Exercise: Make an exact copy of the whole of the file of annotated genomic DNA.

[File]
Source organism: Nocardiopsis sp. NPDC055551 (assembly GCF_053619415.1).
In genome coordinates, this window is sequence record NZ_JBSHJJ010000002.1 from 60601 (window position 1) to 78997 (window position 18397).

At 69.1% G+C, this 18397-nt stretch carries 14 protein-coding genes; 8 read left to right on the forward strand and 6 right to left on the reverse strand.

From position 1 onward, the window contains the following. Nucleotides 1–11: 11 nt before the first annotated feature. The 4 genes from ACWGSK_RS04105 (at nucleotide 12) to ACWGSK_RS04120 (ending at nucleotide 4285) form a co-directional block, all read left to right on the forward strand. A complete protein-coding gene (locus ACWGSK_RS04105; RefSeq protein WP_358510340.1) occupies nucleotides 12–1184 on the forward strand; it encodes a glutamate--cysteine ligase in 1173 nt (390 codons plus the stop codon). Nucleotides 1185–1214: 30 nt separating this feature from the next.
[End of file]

Source organism: Nocardiopsis sp. NPDC055551 (assembly GCF_053619415.1).
In genome coordinates, this window is sequence record NZ_JBSHJJ010000002.1 from 60601 (window position 1) to 78997 (window position 18397).

At 69.1% G+C, this 18397-nt stretch carries 14 protein-coding genes; 8 read left to right on the forward strand and 6 right to left on the reverse strand.

From position 1 onward, the window contains the following. Nucleotides 1–11: 11 nt before the first annotated feature. The 4 genes from ACWGSK_RS04105 (at nucleotide 12) to ACWGSK_RS04120 (ending at nucleotide 4285) form a co-directional block, all read left to right on the forward strand. A complete protein-coding gene (locus ACWGSK_RS04105; RefSeq protein WP_358510340.1) occupies nucleotides 12–1184 on the forward strand; it encodes a glutamate--cysteine ligase in 1173 nt (390 codons plus the stop codon). Nucleotides 1185–1214: 30 nt separating this feature from the next.